The Trade Ministry has formally issued a new regulation on retail franchising in another legal mesure to prevent monopolies in the country’s growing retail franchising business sector.
The Trade Ministry’s director general for domestic trade, Gunaryo, said on Wednesday that the rule aimed to encourage modern store franchisors to set up partnerships with another party, particularly small and medium enterprises.
“We don’t intend to restrict ownership of modern stores, but hope that along with the growth of their company-owned outlets, they can also broaden their partnerships with other parties that could largely benefit from their proven business systems and brands,” he told The Jakarta Post over the phone.
Gunaryo underlined that the rule would apply only to modern stores registered as franchise businesses, and not those with regular modern store business permits.
Under the new rule that was put into effect on Monday, retail franchisors can only operate 150 company-owned outlets. They can increase the number of their stores, but at least 40 percent of them should be operated by their franchisees.
Existing retail franchisors that presently operate more than 150 company-owned outlets have been given five years to comply with the regulation. To meet the target, they should transfer the operations of at least 20 percent of them to their franchisees per year.
During the past several years, the retail franchising business sector has expanded rapidly in Indonesia, home to 240 million inhabitants, where the rising middle-class drives robust consumption of goods. Local retail chain operators like Indomaret and Alfamart have operated thousands of company-owned outlets nationwide.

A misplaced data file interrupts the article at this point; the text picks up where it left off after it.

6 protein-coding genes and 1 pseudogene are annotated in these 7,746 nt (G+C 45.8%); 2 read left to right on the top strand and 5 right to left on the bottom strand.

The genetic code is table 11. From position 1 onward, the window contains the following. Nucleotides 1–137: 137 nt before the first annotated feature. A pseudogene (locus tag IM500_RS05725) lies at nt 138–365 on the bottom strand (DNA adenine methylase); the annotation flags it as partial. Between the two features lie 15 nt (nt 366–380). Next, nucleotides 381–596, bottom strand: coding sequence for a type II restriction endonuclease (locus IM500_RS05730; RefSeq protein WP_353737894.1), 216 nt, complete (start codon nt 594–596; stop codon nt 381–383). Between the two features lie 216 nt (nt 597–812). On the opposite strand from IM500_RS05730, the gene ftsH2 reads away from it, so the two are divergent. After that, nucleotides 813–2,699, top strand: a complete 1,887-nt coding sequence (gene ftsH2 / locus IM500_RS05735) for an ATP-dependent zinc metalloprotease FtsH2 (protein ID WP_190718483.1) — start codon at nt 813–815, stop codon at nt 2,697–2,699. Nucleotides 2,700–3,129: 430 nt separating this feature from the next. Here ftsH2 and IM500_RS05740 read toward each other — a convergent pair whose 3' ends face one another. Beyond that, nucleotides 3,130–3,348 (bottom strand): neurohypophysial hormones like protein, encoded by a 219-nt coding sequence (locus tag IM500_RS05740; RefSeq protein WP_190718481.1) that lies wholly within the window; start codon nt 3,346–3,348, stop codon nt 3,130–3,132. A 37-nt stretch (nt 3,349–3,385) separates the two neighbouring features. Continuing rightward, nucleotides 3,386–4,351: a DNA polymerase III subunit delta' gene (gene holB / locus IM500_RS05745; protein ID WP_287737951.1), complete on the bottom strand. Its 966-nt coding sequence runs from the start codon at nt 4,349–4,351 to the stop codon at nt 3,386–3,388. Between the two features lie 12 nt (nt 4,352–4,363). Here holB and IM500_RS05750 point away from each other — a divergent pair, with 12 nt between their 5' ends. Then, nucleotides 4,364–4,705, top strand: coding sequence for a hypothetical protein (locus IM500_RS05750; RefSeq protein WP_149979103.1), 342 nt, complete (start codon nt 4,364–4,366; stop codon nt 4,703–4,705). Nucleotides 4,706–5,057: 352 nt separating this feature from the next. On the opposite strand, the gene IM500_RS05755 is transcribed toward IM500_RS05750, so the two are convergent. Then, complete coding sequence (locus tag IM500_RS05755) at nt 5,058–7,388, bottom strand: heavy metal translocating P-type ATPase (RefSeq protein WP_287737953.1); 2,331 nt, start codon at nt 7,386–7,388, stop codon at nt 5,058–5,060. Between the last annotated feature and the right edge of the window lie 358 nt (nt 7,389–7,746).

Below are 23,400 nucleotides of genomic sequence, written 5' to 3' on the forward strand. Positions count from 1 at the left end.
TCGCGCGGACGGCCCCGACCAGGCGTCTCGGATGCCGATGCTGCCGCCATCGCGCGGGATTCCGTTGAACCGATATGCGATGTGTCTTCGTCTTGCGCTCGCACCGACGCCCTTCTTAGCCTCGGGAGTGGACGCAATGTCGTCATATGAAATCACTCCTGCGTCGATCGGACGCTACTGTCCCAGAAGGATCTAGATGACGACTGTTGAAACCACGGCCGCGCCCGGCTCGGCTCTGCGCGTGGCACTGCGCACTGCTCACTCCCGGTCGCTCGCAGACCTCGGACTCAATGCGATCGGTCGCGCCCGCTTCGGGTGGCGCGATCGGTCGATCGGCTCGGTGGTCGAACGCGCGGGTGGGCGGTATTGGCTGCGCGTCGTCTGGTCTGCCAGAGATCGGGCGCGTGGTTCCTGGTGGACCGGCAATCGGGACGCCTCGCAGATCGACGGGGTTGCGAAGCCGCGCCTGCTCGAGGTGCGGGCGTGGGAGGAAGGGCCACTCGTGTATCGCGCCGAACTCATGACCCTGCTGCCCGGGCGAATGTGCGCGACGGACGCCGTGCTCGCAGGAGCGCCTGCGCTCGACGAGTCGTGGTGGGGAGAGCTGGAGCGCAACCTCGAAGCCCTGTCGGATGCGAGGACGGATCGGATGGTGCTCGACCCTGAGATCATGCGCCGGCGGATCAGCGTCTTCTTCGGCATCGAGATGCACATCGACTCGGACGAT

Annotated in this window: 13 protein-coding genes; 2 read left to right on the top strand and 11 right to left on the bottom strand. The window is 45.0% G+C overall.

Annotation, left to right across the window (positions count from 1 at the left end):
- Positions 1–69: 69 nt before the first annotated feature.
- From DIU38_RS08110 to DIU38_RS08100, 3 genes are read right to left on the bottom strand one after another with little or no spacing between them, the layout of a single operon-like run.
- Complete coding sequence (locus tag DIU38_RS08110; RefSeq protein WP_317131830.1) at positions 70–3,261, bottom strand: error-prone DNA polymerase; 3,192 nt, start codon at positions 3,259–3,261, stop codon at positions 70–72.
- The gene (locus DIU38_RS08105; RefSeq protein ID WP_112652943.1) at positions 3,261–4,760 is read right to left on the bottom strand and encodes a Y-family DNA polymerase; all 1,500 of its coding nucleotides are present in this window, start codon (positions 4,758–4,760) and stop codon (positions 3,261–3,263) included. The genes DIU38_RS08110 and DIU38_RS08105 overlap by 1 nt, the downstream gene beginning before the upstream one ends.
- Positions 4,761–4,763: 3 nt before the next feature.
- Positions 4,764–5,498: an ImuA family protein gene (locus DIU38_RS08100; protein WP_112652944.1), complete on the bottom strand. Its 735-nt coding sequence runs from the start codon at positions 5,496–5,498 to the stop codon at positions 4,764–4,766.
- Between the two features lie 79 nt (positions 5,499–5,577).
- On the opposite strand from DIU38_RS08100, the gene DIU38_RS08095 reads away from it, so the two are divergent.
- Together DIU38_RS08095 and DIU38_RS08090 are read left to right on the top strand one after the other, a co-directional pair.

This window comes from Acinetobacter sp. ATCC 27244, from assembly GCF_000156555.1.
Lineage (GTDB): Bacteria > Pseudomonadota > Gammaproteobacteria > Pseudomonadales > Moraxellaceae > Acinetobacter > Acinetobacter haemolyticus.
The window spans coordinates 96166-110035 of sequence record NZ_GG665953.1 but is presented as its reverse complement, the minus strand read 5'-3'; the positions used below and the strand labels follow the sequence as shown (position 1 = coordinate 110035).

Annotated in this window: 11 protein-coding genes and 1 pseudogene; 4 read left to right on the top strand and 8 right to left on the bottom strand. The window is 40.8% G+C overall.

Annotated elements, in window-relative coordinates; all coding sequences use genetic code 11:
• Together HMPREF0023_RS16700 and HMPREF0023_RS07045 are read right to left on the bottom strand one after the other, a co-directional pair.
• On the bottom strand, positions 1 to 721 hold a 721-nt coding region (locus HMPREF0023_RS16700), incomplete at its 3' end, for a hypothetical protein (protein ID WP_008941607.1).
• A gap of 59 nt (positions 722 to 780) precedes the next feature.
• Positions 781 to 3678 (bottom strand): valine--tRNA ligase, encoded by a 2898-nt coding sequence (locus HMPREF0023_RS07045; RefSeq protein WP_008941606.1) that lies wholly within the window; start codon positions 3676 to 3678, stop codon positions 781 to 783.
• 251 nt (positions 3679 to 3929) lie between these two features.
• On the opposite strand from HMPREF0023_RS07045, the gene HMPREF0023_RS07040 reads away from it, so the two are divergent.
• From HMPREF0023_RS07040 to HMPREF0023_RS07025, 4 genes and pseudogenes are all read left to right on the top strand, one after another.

The new rule on franchises supports another regulation issued in August that centralizes franchising legal permits and, among other things, requires foreign franchisors to have more than one local franchisee to avert a monopoly.
Responding to the new rule, Indonesian Committee for Franchises and Licenses (WALI) chairman Amir Karamoy said the new rule seemed to be a disincentive for franchisors and would not be effective in helping to achieve the government’s goal to expand business opportunities.
“To endorse the growth of modern stores, the government should offer incentives so they are willing to transfer their business model to franchisees, especially to areas outside Greater Jakarta, Java and Bali,” he said, citing easier location permits and bank facilities as examples.
Indonesian Retailers Association (Aprindo) deputy secretary-general Satria Hamid also expressed his disappointment, saying that franchisors feared that the rule could not be well implemented at the regional level.
“Expanding retail outlets at regency-level will be tough for franchisors as it will be hard to find a partner who wants to buy the license. If a modern store does not have a strong brand, nobody will be interested in buying its franchise license and thus avert its expansion,” he said.